Oh! my ... big week for me this week. And I am a little nervous. I think I have finished, polished, formatted, edited and tweeked some more, the first of my cat book series. I am trying to get up the courage to upload it to the e-book site for scrutiny by the experts. I fear they will spit it out with many, many corrections to be done. But I must be brave and do it.
I decided to concentrate on this cat series to start off and to learn the ropes. I have to go the e-book route first due to image sizing. I would do IPAD sketches for the first book ,wouldn't I? Couldn't just do the easier route now, could I?
It's not long, just 38-40 pages of text and sketches. I am channeling Chaussettes, my black tuxedo rescue special needs cat as the voice. I hope to make it a series, a wee book of her musings and sketches and giggles every year. If I can sell a whole bunch, I will donate some of the profit to cat and dog rescue shelters.
Just Us Cats - the group that rescued Chaussettes' mother and her three kittens from a barn, suggested I also do a print version for older animal fans who don't do computers too well. I am looking in to it - given the image sizing, it is tricky, but, I believe I will find a way.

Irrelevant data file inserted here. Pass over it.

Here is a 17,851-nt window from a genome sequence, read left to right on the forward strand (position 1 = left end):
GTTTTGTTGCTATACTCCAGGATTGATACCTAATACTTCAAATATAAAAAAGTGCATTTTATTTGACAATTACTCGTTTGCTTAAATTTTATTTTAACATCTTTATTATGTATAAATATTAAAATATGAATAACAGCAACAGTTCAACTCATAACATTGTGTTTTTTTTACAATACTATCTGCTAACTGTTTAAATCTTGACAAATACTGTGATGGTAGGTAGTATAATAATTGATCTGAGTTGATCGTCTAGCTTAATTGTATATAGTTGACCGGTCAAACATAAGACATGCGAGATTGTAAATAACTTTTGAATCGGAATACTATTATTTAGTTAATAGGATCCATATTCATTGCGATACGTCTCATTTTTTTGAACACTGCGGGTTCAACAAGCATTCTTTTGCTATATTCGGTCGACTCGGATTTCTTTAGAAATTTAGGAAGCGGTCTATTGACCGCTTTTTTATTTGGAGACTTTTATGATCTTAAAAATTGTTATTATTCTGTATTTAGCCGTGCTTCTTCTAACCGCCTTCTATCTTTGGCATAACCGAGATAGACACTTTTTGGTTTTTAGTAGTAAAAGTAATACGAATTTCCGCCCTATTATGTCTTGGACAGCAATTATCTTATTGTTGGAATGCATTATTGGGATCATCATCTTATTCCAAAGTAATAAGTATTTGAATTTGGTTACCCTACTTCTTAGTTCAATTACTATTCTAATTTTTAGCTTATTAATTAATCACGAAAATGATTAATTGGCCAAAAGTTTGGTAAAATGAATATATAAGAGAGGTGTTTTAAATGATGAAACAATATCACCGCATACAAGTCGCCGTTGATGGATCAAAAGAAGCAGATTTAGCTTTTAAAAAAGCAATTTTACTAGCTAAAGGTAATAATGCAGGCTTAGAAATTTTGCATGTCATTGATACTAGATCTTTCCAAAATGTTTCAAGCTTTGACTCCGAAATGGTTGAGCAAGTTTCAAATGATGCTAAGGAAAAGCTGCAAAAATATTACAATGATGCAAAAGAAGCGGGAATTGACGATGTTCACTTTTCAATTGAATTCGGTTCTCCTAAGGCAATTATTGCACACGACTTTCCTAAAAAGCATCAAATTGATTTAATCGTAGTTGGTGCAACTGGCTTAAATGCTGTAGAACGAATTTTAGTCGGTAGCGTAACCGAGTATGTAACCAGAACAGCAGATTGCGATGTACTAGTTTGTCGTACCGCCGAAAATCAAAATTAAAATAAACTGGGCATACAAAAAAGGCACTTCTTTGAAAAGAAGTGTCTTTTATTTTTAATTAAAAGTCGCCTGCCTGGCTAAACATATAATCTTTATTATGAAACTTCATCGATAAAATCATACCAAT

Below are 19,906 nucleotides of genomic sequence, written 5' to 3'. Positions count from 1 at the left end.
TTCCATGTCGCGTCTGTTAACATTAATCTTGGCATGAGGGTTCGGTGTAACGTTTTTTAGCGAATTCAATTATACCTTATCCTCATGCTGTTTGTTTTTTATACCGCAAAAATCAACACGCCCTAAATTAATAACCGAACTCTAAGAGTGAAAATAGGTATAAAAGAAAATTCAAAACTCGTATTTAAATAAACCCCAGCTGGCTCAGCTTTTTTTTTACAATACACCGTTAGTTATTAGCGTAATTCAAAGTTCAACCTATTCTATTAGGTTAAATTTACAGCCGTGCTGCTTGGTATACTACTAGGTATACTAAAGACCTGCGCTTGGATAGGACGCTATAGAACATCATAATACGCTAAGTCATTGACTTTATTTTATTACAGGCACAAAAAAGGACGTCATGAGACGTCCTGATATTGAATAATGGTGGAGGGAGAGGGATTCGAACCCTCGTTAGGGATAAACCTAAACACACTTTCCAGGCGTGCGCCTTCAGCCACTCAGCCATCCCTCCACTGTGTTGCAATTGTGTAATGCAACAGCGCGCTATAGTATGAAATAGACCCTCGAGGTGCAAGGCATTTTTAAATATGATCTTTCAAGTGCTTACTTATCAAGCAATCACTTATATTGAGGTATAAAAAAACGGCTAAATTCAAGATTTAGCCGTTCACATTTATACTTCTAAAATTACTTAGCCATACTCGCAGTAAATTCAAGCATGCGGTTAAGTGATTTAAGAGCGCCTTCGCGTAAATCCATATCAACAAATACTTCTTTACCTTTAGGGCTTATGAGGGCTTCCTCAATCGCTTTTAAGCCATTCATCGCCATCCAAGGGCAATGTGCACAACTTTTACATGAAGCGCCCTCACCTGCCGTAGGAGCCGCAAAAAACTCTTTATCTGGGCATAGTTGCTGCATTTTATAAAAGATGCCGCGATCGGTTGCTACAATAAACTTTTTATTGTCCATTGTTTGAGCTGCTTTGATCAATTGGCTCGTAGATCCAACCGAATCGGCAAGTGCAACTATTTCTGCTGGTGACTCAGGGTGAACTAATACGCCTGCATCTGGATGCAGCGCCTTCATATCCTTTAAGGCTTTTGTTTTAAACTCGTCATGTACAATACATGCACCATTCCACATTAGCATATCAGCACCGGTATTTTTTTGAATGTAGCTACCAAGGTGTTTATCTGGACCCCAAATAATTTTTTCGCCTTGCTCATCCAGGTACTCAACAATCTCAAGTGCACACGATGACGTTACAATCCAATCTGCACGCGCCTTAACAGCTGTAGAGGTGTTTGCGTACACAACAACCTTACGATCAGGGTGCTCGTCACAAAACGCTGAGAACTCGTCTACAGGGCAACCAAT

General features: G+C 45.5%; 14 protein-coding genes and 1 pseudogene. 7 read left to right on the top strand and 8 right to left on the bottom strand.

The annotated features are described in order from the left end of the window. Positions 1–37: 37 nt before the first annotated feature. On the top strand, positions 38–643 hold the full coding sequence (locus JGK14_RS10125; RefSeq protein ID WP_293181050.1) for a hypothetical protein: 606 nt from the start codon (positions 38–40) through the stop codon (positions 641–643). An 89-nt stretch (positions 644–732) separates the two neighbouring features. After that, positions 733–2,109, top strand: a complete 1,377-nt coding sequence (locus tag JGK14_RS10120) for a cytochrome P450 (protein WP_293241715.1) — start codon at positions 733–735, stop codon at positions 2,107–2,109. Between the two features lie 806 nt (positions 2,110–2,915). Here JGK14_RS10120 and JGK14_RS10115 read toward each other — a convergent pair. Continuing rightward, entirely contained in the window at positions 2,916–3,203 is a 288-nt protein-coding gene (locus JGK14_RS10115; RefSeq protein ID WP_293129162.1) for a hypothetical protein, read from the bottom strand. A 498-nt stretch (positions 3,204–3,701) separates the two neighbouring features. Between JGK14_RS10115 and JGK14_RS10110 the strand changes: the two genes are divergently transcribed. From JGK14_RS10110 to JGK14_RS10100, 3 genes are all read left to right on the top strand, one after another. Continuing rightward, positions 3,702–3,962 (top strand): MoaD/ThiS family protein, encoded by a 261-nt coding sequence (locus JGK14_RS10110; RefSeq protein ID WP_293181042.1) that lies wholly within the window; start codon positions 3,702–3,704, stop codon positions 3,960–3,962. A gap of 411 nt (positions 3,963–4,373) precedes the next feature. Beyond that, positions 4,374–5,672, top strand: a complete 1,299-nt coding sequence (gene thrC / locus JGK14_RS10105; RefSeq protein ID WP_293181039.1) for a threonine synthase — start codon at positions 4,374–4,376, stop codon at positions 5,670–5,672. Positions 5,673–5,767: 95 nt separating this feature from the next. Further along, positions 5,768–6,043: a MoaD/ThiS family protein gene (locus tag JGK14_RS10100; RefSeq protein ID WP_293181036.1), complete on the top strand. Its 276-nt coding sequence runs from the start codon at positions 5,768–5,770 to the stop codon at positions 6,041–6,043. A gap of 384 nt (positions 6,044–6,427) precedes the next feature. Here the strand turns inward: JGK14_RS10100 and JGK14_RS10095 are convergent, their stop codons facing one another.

I intend to do my children's book on trucking once I have this under control and have learned a whole lot more. It was too difficult to try and do both at once. So my cats are my guinea pigs! And it is a fun way to experiment.
I finally built up the beginning of my books website. It's only 3 pages, but it's a start. I have 2 of my older books on it and I hope you will check it out and give me some feedback.
So, I think I'll just go over the draft one more time.... take a deep breath and sign on to the publishers. EEEEEK!

Send me positive vibes, okay?
© Anne Jenkins All Rights Reserved